This Travel Pro’s Trick Can Relieve Tired, Achy Feet After Standing All Day—And It’s Podiatrist-Approved

Photo: Getty Images/Crispin la valiente
As host of her own travel show on PBS, Samantha Brown spends a lot of time on her feet. So when her dogs are barking, she relies on a trick she learned years ago while working grueling double shifts as a restaurant server in New York City: Whenever she had a short break, she’d switch into flip flops to give her toes some fresh air and space to spread out. Then, Brown would sprinkle on powder to absorb moisture and odor. When it was time to get back to work, she’d change into a fresh pair of socks before once again slipping on her work shoes.
@samanthabrowntravels I never walk around in flip flops, but they’re easy to stash in a bag and take with you anywhere. #travel #traveltips #feet #feetcare #feetcarearoutine #themeparks #cruisetips ♬ original sound - Samantha Brown

Experts In This Article

Turns out, Brown’s strategies aren’t just travel-tested—they’re also (mostly) expert-approved. Well+Good asked DC-based podiatrist Saylee Tulpule, DPM, to weigh in on the flip-flop hack. And while she was at it, Dr. Tulpule also shared a couple other pro tips for reviving exhausted feet.

Why flip flops can help

Though most podiatrists don’t typically recommend relying on flip flops for everyday wear, there are instances in which they're useful, and this particular approach gets a thumb’s up from Dr. Tulpule. “When you are standing on your feet for long periods of time, your feet end up developing muscle cramps and sweat,” she says. “It’s a good idea to have a pair of supportive flip flops, to let your toes splay out and air out a little bit.”

Keep in mind that not all flip flops are supportive flip flops. “More supportive flip flops are going to have a moderate degree of midfoot support, a decent arch, and possibly a deep heel cup,” says Dr. Tulpule. To try Brown’s hack at home, Dr. Tulpule suggests opting for flops made from a comfortable material called EVA foam.

Birkenstock Thong Sandal - Gizeh EVA — $50.00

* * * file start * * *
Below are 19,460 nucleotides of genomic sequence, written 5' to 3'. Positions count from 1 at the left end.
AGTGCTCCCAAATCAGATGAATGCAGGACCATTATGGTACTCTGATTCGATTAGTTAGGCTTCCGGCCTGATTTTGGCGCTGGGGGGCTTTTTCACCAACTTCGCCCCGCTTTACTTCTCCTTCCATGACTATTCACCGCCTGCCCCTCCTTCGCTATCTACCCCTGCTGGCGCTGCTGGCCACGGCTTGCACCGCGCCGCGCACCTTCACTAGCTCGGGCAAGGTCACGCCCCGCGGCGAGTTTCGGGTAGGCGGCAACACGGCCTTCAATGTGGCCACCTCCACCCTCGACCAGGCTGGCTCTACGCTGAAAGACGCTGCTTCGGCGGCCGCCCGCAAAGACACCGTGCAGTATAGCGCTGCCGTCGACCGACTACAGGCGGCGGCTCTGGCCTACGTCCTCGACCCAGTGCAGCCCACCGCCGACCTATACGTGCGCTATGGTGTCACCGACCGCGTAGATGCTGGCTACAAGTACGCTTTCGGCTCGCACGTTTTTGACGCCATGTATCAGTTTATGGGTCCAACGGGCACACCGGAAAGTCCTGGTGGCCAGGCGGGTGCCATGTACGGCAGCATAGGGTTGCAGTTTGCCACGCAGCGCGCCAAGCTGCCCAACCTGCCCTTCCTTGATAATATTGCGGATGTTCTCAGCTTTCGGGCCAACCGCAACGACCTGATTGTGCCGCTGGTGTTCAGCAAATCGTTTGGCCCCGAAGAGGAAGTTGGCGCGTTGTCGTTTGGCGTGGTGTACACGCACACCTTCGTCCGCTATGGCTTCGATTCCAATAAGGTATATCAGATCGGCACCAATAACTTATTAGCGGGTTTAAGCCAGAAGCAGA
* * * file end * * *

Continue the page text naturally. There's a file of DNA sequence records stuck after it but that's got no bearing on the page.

“These are modeled on the cork sandal and their footbed will offer the same comfort and arch support you would expect from Birkenstock,” podiatrist Miguel Cunha, DPM, previously told Well+Good about why these sandals are a solid supportive flip flop option. “These flip flops are also ultra-lightweight, highly flexible, shock-absorbent, waterproof, and skin-friendly.”

A podiatrist’s take on foot powder

“I’m not a huge fan of powder for sweaty feet,” says Dr. Tulpule. “If you have hyperhidrosis (excessive sweat), that powder is going to get a little bit… gunky, for lack of a better word.” Dr. Tulpule also points out that an overreliance on powder can keep you from seeking out the necessary diagnosis and treatment for chronic conditions like athlete’s foot.

According to Dr. Tulpule, an over-the-counter topical spray is a more effective option. (A podiatrist can prescribe something stronger for severe cases.) Using an antibacterial spray directly on your shoes can also help fend off stinky situations by killing bacteria and fungus spores.

Try range-of-motion exercises

If you’ve got sore tootsies after a long day on your feet, moving them around in new ways can often help them feel better. “Our feet support our body weight,” Dr. Tulpule explains, “so standing for an extended period of time is going to cause some general foot aches, stiffness, tightness, and cramps. A lot of my patients tell me that, especially after a long shift, they feel like they need to massage their arches or uncramp their toes.”

Dr. Tulpule suggests putting any downtime to use with simple range-of-motion exercises like manipulating your arch with your fingers and “drawing the alphabet” with your feet. You could also alternate between curling and flexing your toes, 10 seconds at a time, for up to 20 reps. These exercises can bring blood flow to the area, and ease muscle tension.

Don’t forget supportive footwear the bulk of your day

All the flip-flop breaks in the world can’t make up for self-sabotaging footwear choices during the rest of your day. “This is a really good temporary way to get through your day,” notes Dr. Tulpule, “but it’s not going to solve anything.”

Particularly if you suffer from underlying podiatric issues (like plantar fasciitis, flat feet, or bunions), shoes that match your lifestyle can make all the difference when it comes to foot comfort—and health. If you suspect that your shoe closet might be in need of an update, be sure to check out our roundup of the best sneakers for foot pain. And, if you're concerned you have a more serious foot issue to address, consider making an appointment with a podiatrist.

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